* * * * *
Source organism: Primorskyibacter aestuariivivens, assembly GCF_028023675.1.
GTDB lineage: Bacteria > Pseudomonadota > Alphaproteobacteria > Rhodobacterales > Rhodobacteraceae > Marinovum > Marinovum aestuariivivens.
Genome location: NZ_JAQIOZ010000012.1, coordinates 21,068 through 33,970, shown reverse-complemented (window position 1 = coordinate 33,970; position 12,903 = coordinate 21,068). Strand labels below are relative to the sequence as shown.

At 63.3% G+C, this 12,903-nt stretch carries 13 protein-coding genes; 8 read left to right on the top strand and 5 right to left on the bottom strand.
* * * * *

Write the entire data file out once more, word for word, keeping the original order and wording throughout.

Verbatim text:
Source organism: Primorskyibacter aestuariivivens, assembly GCF_028023675.1.
GTDB lineage: Bacteria > Pseudomonadota > Alphaproteobacteria > Rhodobacterales > Rhodobacteraceae > Marinovum > Marinovum aestuariivivens.
Genome location: NZ_JAQIOZ010000012.1, coordinates 21,068 through 33,970, shown reverse-complemented (window position 1 = coordinate 33,970; position 12,903 = coordinate 21,068). Strand labels below are relative to the sequence as shown.

At 63.3% G+C, this 12,903-nt stretch carries 13 protein-coding genes; 8 read left to right on the top strand and 5 right to left on the bottom strand.